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Return to Sports After Chronic Anterior Exertional Compartment Syndrome of the Leg: Conservative Treatment Versus Surgery

      Summary

      This study supports surgery as the treatment of choice for anterior chronic anterior exertional compartment syndrome of the leg with differential benefit for fasciotomy in terms of pain and return to pre-diagnosis athletic activity.

      Abstract Data

      Background

      Chronic anterior exertional compartment syndrome (CECS) of the lower leg usually results from repetitive physical activity, especially in young people and amongst athletes and causes a reduction in athletic frequency and intensity. It is classically diagnosed on history and examination with recording of raised compartmental pressures following exercise. The aim of the study is to evaluate if surgical treatment for CECS of the lower leg will lead to full athletic activity recovery compare to conservative treatment.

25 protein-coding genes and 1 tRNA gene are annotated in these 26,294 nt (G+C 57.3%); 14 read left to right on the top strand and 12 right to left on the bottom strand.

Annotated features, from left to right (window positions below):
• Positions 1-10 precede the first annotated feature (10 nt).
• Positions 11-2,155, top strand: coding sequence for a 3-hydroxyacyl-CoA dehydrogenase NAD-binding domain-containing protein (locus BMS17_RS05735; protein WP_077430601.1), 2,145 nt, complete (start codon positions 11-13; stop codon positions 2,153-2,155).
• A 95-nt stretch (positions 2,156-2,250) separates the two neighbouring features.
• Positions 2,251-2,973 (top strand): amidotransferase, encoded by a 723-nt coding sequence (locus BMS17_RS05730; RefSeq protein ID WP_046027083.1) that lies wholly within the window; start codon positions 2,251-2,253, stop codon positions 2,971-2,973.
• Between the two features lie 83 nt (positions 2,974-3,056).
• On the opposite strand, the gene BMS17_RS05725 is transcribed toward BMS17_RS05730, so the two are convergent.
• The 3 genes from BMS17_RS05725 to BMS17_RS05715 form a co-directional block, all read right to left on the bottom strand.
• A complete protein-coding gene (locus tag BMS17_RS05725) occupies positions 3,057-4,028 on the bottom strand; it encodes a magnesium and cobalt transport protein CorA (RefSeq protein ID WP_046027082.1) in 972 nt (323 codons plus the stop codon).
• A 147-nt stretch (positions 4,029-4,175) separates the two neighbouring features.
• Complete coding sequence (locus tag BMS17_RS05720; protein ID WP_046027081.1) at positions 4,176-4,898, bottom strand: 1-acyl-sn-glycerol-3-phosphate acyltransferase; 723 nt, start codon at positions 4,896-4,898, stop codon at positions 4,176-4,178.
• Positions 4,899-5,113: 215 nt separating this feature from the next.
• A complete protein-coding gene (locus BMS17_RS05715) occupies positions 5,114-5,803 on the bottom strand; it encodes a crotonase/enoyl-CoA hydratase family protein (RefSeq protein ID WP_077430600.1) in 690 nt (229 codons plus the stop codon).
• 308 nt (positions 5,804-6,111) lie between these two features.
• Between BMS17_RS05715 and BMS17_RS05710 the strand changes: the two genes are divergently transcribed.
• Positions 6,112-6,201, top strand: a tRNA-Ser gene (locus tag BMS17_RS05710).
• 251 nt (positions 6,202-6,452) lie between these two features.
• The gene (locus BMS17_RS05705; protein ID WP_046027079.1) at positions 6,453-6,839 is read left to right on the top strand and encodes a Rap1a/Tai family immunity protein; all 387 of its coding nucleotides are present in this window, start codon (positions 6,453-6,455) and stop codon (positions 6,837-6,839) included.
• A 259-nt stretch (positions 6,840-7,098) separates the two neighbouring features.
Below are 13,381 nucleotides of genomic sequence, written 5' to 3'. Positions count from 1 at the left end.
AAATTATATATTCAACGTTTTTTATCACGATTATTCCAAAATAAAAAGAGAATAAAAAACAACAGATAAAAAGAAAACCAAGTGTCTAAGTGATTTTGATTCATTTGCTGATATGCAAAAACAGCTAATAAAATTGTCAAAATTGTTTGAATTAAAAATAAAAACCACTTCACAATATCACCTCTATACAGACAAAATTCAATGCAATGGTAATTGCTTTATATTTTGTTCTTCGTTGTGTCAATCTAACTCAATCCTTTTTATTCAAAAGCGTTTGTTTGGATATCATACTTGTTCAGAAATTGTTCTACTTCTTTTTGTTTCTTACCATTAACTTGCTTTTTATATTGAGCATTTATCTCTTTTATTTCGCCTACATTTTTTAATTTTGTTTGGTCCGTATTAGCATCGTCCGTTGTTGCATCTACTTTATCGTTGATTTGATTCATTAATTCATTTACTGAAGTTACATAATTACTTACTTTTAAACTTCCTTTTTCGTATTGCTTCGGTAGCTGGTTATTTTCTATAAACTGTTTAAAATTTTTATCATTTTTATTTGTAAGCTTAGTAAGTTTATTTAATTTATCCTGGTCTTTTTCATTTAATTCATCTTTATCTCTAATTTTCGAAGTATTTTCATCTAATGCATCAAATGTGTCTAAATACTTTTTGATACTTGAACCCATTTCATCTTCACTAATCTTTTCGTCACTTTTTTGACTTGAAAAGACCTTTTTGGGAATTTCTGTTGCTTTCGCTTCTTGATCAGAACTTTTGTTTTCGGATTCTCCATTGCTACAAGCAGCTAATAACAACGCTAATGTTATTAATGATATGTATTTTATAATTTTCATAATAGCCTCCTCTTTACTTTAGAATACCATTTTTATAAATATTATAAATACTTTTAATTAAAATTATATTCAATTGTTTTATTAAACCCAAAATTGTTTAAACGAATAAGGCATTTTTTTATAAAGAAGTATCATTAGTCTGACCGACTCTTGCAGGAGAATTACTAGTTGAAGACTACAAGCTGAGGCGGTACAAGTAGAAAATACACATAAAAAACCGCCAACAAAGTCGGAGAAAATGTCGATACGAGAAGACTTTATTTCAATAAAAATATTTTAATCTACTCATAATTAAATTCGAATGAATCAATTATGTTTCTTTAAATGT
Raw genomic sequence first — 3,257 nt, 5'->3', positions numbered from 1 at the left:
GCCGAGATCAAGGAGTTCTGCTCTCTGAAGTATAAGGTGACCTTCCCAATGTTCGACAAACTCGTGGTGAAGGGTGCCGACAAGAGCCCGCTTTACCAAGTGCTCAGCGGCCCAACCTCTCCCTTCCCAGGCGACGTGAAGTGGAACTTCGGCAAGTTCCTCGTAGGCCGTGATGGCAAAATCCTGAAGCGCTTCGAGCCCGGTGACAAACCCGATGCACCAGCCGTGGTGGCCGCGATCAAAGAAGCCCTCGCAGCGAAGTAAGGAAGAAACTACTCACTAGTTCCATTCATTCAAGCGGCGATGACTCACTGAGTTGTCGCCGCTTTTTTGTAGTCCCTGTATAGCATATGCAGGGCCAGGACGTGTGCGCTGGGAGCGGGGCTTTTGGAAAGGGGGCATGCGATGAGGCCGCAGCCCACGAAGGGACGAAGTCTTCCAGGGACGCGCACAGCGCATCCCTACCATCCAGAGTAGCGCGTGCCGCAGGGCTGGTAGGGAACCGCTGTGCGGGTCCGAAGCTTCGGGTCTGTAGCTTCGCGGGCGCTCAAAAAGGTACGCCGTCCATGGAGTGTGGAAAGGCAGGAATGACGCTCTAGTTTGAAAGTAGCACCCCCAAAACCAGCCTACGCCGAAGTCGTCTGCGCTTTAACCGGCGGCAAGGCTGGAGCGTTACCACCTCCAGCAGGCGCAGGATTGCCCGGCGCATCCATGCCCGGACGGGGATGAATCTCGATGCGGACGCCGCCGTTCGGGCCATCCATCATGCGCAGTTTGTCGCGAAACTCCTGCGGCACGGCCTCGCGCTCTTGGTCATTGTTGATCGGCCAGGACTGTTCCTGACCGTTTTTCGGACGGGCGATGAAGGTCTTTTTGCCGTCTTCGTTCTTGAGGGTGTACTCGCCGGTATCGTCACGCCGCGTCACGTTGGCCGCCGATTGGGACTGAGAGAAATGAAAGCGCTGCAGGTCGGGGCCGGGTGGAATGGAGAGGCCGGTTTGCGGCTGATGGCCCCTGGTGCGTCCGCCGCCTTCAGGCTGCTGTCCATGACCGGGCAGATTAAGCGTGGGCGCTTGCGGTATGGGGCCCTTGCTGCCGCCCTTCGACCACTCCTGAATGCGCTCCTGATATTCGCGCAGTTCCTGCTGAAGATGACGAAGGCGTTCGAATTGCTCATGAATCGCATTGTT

Methods

      Patients with anterior CECS of the leg were followed, assessing both groups for pain, functional status and the Tegner sports activity score with comparisons at diagnosis and following treatment.

      Results

      Forty three patients were treated for CECS (31; 72.1% with surgery and 12; 27.9% conservatively) with a mean follow-up of 28.15 (4.16-54.09) months. Reported pain improved at follow-up by 1.59 (0-6) points and by 4.27 ± (0-10) points in the conservatively and the surgically treated patient groups, respectively (P=0.014) with a mean change in the Tegner score of 0.09 (-5-5) and 3.22 (-4-7), respectively (P=0.009). Three patients in the conservatively treated group (25% of 12) and 24 patients in the operated group (77.4% of 31) reported full resumption of their pre-diagnosis activity level (P=0.001).

      Conclusion

      This study supports surgery as the treatment of choice for anterior CECS of the leg with differential benefit for fasciotomy in terms of pain and return to pre-diagnosis athletic activity.